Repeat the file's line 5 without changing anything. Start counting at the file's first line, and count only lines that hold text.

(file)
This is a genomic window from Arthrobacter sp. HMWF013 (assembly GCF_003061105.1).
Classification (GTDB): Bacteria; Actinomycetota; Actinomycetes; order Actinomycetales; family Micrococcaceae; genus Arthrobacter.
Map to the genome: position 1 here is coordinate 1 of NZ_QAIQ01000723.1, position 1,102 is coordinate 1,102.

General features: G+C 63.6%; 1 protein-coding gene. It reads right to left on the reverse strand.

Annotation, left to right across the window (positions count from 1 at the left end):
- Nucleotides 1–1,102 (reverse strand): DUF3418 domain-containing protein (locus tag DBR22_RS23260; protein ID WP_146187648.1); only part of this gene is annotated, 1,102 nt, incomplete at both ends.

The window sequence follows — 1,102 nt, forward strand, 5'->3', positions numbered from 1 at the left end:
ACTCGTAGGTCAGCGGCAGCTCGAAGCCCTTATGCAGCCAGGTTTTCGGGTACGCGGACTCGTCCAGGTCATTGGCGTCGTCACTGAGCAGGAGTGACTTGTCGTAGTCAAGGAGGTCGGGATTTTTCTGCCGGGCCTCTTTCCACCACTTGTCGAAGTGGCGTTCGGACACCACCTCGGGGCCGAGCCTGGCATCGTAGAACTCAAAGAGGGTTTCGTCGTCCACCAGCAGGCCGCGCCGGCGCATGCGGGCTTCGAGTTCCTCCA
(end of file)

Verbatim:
Annotation, left to right across the window (positions count from 1 at the left end):